I’ve said that there’s usually some kind of festival going on somewhere in Italy at any given moment, and for the most part that’s true. For the most part, that’s also a regional thing. There are some holidays, however, which shut down the entire country as everyone celebrates, no matter where you live. Labor Day is one of those holidays.
Like most countries, Italy celebrates its Labor Day on the 1st of May, also called May Day. While the idea of “May Day” has different meanings depending on where you are in the world, in much of Europe it is synonymous with the labor movement. In Italian, this day is called “Festa dei Lavoratori,” and while its roots might be noble, it is sometimes (not always) just treated like Labor Day or Memorial Day in the United States… In other words, it’s a day off from work and a long weekend.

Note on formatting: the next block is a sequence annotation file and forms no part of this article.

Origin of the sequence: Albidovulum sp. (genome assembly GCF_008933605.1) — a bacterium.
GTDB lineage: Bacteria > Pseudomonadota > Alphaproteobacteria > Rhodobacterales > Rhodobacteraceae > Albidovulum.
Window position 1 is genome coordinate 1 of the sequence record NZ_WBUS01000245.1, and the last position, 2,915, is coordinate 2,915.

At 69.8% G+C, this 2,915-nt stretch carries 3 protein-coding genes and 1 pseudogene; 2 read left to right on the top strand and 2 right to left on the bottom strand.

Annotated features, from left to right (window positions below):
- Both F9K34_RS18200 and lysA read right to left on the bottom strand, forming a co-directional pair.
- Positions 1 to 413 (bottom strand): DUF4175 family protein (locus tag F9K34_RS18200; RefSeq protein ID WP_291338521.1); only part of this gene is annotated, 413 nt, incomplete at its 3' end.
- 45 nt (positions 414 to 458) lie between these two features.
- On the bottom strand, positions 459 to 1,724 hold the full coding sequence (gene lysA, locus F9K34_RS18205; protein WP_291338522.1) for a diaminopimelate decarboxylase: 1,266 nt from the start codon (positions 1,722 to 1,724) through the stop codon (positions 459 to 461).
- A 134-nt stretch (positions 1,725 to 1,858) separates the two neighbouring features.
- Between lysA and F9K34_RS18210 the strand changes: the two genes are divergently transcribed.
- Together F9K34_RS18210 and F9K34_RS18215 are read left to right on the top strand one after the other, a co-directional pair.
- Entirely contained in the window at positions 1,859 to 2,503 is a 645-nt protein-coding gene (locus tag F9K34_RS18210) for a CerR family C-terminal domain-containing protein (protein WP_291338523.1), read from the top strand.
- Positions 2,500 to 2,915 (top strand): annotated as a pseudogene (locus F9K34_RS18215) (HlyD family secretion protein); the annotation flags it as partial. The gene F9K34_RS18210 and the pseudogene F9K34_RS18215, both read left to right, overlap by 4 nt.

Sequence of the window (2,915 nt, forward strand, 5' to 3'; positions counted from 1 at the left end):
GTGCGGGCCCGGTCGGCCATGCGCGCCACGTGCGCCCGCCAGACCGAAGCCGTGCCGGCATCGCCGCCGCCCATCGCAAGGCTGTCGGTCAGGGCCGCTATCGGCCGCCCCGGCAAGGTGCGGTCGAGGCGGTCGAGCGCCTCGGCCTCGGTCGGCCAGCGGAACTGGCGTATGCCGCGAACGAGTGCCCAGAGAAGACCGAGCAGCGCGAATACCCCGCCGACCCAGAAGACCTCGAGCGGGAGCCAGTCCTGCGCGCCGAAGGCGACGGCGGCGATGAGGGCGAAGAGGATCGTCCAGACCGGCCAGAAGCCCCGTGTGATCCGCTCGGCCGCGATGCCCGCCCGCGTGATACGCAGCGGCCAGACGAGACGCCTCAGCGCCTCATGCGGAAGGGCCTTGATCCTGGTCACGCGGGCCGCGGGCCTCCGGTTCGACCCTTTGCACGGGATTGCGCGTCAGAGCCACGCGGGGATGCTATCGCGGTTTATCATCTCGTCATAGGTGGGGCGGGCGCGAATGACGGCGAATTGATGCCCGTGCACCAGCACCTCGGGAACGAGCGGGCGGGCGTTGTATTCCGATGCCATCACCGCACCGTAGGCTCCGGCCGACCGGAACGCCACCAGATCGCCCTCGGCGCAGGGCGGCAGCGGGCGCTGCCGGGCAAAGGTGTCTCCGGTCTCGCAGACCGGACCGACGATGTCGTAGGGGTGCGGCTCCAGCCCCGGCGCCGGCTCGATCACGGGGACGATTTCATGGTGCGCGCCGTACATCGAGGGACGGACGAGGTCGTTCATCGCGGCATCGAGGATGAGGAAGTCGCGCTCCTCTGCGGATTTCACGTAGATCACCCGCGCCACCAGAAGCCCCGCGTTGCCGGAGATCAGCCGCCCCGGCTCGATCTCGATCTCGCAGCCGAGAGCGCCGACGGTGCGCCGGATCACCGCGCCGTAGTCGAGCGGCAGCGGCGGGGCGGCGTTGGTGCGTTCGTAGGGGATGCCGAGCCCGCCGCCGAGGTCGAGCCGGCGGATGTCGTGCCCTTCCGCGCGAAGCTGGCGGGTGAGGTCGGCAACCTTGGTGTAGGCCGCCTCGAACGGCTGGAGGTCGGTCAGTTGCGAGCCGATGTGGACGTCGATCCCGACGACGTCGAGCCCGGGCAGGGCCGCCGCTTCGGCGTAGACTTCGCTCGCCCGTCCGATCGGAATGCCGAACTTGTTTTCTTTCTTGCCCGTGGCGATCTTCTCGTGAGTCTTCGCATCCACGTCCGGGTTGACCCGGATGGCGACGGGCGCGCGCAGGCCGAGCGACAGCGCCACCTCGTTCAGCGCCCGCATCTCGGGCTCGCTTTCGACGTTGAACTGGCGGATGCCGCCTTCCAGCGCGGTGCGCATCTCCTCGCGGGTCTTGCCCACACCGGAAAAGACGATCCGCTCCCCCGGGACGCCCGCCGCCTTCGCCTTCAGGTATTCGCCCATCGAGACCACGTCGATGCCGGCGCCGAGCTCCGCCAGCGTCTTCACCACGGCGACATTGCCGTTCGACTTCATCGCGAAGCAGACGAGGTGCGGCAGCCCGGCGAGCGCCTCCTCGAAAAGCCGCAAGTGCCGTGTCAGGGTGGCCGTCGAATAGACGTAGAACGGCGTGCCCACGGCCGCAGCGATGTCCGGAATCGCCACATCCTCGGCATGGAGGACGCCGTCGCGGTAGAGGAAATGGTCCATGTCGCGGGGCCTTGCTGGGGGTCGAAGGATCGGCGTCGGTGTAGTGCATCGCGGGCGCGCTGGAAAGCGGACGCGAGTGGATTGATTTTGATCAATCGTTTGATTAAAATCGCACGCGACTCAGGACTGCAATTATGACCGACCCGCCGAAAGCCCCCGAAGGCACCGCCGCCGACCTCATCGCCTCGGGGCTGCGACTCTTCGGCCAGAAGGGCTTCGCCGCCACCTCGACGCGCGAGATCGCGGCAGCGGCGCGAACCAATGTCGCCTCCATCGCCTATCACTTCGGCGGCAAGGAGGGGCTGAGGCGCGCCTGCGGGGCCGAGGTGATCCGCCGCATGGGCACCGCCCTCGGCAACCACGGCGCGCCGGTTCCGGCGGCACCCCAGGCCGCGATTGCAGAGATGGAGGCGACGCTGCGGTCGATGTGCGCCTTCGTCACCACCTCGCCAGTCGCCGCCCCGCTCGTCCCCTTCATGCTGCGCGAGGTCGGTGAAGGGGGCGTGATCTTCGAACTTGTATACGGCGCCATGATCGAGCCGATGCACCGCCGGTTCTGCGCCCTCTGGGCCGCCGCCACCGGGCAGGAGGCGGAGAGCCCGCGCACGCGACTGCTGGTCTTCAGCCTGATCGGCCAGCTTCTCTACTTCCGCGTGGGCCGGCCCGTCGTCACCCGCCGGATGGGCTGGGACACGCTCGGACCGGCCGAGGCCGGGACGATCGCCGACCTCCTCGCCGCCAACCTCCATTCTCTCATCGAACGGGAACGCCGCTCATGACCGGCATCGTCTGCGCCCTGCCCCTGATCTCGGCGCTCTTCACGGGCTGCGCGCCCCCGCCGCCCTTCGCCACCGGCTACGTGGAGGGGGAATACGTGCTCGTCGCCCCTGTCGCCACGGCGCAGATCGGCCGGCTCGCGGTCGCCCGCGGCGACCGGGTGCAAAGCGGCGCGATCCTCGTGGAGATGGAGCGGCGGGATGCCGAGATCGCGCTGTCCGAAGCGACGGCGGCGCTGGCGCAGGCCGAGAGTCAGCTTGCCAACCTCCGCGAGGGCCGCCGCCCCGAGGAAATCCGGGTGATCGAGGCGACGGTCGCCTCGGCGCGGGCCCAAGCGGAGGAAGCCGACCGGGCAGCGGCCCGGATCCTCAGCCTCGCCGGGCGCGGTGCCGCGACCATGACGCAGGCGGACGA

For more information on what’s behind this long weekend, we go to the wise and inscrutable Wikipedia:
A Labour Day is an annual holiday celebrated all over the world that resulted from efforts of the labour union movement, to celebrate the economic and social achievements of workers.
In Italy, May 1 is national holiday, demonstrations of the trade unions are widespread. Since the ’90s, the trade unions organise a massive free concert in Rome, with attendances topping a million people.
I don’t know how people celebrate outside of Rome, but that sounds like a grand party to me.
Here is the Italian Wikipedia entry on the Festa dei Lavoratori, too, if you’re feeling adventurous.